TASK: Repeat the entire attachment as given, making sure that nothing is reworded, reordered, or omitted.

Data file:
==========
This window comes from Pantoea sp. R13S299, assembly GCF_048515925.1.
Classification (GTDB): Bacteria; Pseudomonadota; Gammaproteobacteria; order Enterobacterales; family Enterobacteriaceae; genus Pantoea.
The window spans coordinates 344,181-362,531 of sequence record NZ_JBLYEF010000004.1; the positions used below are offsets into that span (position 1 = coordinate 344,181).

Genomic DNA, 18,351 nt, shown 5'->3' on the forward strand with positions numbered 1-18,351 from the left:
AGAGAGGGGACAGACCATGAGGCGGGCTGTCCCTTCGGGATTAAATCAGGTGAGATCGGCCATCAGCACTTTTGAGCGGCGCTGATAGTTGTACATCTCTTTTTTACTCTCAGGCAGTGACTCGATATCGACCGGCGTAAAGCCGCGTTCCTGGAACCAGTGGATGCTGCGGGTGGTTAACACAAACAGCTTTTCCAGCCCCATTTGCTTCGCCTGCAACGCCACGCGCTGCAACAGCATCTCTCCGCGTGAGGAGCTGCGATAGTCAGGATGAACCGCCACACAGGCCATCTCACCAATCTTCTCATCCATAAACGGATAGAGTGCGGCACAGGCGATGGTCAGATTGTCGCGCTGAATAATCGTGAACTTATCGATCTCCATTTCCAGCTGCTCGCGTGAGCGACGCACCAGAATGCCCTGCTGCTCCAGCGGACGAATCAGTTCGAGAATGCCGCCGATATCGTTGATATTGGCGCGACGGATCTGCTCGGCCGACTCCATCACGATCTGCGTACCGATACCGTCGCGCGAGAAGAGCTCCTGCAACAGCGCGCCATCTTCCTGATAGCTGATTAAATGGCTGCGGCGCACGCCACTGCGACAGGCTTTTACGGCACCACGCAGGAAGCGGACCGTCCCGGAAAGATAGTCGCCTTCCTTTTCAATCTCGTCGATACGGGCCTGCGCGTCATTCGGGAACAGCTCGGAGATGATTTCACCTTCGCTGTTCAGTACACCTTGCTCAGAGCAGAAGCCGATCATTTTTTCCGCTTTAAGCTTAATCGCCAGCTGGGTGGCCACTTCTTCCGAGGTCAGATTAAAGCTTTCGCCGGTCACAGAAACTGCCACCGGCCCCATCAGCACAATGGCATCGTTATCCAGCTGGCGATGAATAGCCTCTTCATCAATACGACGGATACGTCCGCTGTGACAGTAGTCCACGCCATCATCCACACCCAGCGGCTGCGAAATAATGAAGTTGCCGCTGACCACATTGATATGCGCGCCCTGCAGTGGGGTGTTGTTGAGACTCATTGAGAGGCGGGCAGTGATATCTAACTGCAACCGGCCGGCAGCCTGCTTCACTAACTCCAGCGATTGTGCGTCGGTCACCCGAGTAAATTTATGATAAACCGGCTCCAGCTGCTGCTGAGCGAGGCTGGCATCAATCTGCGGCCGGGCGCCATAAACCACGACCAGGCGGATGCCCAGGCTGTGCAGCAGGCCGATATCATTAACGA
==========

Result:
This window comes from Pantoea sp. R13S299, assembly GCF_048515925.1.
Classification (GTDB): Bacteria; Pseudomonadota; Gammaproteobacteria; order Enterobacterales; family Enterobacteriaceae; genus Pantoea.
The window spans coordinates 344,181-362,531 of sequence record NZ_JBLYEF010000004.1; the positions used below are offsets into that span (position 1 = coordinate 344,181).

Genomic DNA, 18,351 nt, shown 5'->3' on the forward strand with positions numbered 1-18,351 from the left:
AGAGAGGGGACAGACCATGAGGCGGGCTGTCCCTTCGGGATTAAATCAGGTGAGATCGGCCATCAGCACTTTTGAGCGGCGCTGATAGTTGTACATCTCTTTTTTACTCTCAGGCAGTGACTCGATATCGACCGGCGTAAAGCCGCGTTCCTGGAACCAGTGGATGCTGCGGGTGGTTAACACAAACAGCTTTTCCAGCCCCATTTGCTTCGCCTGCAACGCCACGCGCTGCAACAGCATCTCTCCGCGTGAGGAGCTGCGATAGTCAGGATGAACCGCCACACAGGCCATCTCACCAATCTTCTCATCCATAAACGGATAGAGTGCGGCACAGGCGATGGTCAGATTGTCGCGCTGAATAATCGTGAACTTATCGATCTCCATTTCCAGCTGCTCGCGTGAGCGACGCACCAGAATGCCCTGCTGCTCCAGCGGACGAATCAGTTCGAGAATGCCGCCGATATCGTTGATATTGGCGCGACGGATCTGCTCGGCCGACTCCATCACGATCTGCGTACCGATACCGTCGCGCGAGAAGAGCTCCTGCAACAGCGCGCCATCTTCCTGATAGCTGATTAAATGGCTGCGGCGCACGCCACTGCGACAGGCTTTTACGGCACCACGCAGGAAGCGGACCGTCCCGGAAAGATAGTCGCCTTCCTTTTCAATCTCGTCGATACGGGCCTGCGCGTCATTCGGGAACAGCTCGGAGATGATTTCACCTTCGCTGTTCAGTACACCTTGCTCAGAGCAGAAGCCGATCATTTTTTCCGCTTTAAGCTTAATCGCCAGCTGGGTGGCCACTTCTTCCGAGGTCAGATTAAAGCTTTCGCCGGTCACAGAAACTGCCACCGGCCCCATCAGCACAATGGCATCGTTATCCAGCTGGCGATGAATAGCCTCTTCATCAATACGACGGATACGTCCGCTGTGACAGTAGTCCACGCCATCATCCACACCCAGCGGCTGCGAAATAATGAAGTTGCCGCTGACCACATTGATATGCGCGCCCTGCAGTGGGGTGTTGTTGAGACTCATTGAGAGGCGGGCAGTGATATCTAACTGCAACCGGCCGGCAGCCTGCTTCACTAACTCCAGCGATTGTGCGTCGGTCACCCGAGTAAATTTATGATAAACCGGCTCCAGCTGCTGCTGAGCGAGGCTGGCATCAATCTGCGGCCGGGCGCCATAAACCACGACCAGGCGGATGCCCAGGCTGTGCAGCAGGCCGATATCATTAACGA